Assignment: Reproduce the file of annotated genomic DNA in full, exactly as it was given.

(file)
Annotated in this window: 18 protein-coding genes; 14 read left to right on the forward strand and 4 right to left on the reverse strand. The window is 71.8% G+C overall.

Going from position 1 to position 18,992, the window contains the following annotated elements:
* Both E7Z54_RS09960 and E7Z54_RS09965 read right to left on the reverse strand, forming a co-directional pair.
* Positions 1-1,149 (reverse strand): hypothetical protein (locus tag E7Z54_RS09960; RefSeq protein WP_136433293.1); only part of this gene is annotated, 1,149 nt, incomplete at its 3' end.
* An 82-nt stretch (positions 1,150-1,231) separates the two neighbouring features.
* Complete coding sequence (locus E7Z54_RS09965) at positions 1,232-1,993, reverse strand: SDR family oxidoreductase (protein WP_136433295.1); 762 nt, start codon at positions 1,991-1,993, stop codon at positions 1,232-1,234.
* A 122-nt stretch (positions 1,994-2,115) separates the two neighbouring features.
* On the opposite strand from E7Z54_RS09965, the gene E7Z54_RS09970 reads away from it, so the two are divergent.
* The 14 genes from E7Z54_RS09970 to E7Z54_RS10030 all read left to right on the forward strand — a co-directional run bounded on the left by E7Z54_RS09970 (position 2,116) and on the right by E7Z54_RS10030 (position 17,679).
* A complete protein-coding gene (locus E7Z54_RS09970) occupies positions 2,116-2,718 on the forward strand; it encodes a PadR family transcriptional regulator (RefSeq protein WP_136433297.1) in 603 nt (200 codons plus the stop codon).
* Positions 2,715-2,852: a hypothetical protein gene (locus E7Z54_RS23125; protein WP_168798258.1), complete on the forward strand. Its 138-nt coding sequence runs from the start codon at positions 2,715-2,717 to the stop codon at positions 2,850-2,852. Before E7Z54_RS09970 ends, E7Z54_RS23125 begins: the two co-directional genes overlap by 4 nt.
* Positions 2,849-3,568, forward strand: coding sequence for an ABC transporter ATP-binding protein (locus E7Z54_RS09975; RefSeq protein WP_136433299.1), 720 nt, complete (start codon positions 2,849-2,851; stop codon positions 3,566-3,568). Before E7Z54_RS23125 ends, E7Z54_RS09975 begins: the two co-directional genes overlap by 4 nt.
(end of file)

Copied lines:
Annotated in this window: 18 protein-coding genes; 14 read left to right on the forward strand and 4 right to left on the reverse strand. The window is 71.8% G+C overall.

Going from position 1 to position 18,992, the window contains the following annotated elements:
* Both E7Z54_RS09960 and E7Z54_RS09965 read right to left on the reverse strand, forming a co-directional pair.
* Positions 1-1,149 (reverse strand): hypothetical protein (locus tag E7Z54_RS09960; RefSeq protein WP_136433293.1); only part of this gene is annotated, 1,149 nt, incomplete at its 3' end.
* An 82-nt stretch (positions 1,150-1,231) separates the two neighbouring features.
* Complete coding sequence (locus E7Z54_RS09965) at positions 1,232-1,993, reverse strand: SDR family oxidoreductase (protein WP_136433295.1); 762 nt, start codon at positions 1,991-1,993, stop codon at positions 1,232-1,234.
* A 122-nt stretch (positions 1,994-2,115) separates the two neighbouring features.
* On the opposite strand from E7Z54_RS09965, the gene E7Z54_RS09970 reads away from it, so the two are divergent.
* The 14 genes from E7Z54_RS09970 to E7Z54_RS10030 all read left to right on the forward strand — a co-directional run bounded on the left by E7Z54_RS09970 (position 2,116) and on the right by E7Z54_RS10030 (position 17,679).
* A complete protein-coding gene (locus E7Z54_RS09970) occupies positions 2,116-2,718 on the forward strand; it encodes a PadR family transcriptional regulator (RefSeq protein WP_136433297.1) in 603 nt (200 codons plus the stop codon).
* Positions 2,715-2,852: a hypothetical protein gene (locus E7Z54_RS23125; protein WP_168798258.1), complete on the forward strand. Its 138-nt coding sequence runs from the start codon at positions 2,715-2,717 to the stop codon at positions 2,850-2,852. Before E7Z54_RS09970 ends, E7Z54_RS23125 begins: the two co-directional genes overlap by 4 nt.
* Positions 2,849-3,568, forward strand: coding sequence for an ABC transporter ATP-binding protein (locus E7Z54_RS09975; RefSeq protein WP_136433299.1), 720 nt, complete (start codon positions 2,849-2,851; stop codon positions 3,566-3,568). Before E7Z54_RS23125 ends, E7Z54_RS09975 begins: the two co-directional genes overlap by 4 nt.